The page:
April has been a spectacular month for catching trout here on Lake Taneycomo. Reports from guests and guides alike relay copious amounts of fish — and many quality, trophy-sized fish as well. Our trophy catch-and-release program has recorded 105 trophy trout caught and released. A record April for the books!
Table Rock Lake is down to power pool, but Beaver Lake is still pretty high so the the U.S. Army Corps of Engineers has been maintaining a 35-megawatt flow for most parts of every day with occasional surges to 100 or 150 mw for a few hours here and there. This slower flow has provided opportunities for all types of fishing including fly fishing and wading.
Over the last few weeks most guides have been using the Pink Powerworm on a small jig head, 1/50 to 1/100 ounce, under a float in the 35-mw flow when catching fish below Fall Creek. The honorable bait of the month has been, hands down, marabou jigs. Either free jigging in the 1/16-ounce size or smaller 1/50- to 1/80-ounce jigs below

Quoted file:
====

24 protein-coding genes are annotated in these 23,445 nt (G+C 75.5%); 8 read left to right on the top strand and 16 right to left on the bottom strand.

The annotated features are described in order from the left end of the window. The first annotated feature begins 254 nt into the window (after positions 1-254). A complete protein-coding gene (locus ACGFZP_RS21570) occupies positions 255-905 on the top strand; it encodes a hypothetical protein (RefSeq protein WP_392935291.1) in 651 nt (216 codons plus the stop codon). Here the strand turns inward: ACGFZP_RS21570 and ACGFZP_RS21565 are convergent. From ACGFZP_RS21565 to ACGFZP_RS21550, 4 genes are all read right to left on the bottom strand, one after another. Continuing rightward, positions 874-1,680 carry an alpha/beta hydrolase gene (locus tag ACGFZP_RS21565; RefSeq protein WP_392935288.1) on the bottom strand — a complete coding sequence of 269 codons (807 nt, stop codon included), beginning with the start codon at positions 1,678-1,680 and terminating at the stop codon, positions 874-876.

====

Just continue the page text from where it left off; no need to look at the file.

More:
a float both above and below Fall Creek. Interesting mention — some larger rainbows have been caught down in the Branson Landing area this last week.
Nightcrawlers and minnows along with different color combinations of Powerbait, including white, corn yellow, orange and pink have been working to put fish in the boat. Our dock fisherman have also been enjoying good catches from the dock with these slower flows, generally with nightcrawlers, salmon eggs or Powerbait.
When the water drops to this rate of flow, it provides excellent fly fishing opportunity. Fishing the smaller 1/50- to 1/80-ounce marabou jigs under a strike indicator has been an optimal method. Midges under a float in various colors, including the Ruby midge, have been performing as well. The Miracle Fly and Mega Worm are finding fish periodically, also.
The jerkbait bite has been hit and miss; however, trophy trout are still being caught with this method. Early morning or late evening has been the best times for this bite. Throwing suspending models from three- to seven-feet deep with lots of sporadic movement has been the ticket for the slower water.